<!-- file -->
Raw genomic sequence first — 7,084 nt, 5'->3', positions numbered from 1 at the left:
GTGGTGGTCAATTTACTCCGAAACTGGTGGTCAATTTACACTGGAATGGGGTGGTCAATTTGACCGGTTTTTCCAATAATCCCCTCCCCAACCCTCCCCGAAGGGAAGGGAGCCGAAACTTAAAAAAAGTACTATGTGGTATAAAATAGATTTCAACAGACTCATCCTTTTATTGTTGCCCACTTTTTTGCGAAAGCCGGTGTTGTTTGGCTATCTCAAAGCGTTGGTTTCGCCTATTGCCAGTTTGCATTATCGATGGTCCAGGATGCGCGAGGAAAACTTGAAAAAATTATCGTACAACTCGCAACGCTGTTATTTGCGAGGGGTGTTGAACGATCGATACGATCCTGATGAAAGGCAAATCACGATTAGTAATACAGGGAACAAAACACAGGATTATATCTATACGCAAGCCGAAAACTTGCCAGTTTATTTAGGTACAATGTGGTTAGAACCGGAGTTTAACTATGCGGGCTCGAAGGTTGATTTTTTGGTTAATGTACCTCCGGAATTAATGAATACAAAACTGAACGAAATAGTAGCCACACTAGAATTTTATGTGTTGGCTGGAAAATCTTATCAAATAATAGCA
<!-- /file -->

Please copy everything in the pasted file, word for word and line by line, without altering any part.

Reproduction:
Raw genomic sequence first — 7,084 nt, 5'->3', positions numbered from 1 at the left:
GTGGTGGTCAATTTACTCCGAAACTGGTGGTCAATTTACACTGGAATGGGGTGGTCAATTTGACCGGTTTTTCCAATAATCCCCTCCCCAACCCTCCCCGAAGGGAAGGGAGCCGAAACTTAAAAAAAGTACTATGTGGTATAAAATAGATTTCAACAGACTCATCCTTTTATTGTTGCCCACTTTTTTGCGAAAGCCGGTGTTGTTTGGCTATCTCAAAGCGTTGGTTTCGCCTATTGCCAGTTTGCATTATCGATGGTCCAGGATGCGCGAGGAAAACTTGAAAAAATTATCGTACAACTCGCAACGCTGTTATTTGCGAGGGGTGTTGAACGATCGATACGATCCTGATGAAAGGCAAATCACGATTAGTAATACAGGGAACAAAACACAGGATTATATCTATACGCAAGCCGAAAACTTGCCAGTTTATTTAGGTACAATGTGGTTAGAACCGGAGTTTAACTATGCGGGCTCGAAGGTTGATTTTTTGGTTAATGTACCTCCGGAATTAATGAATACAAAACTGAACGAAATAGTAGCCACACTAGAATTTTATGTGTTGGCTGGAAAATCTTATCAAATAATAGCA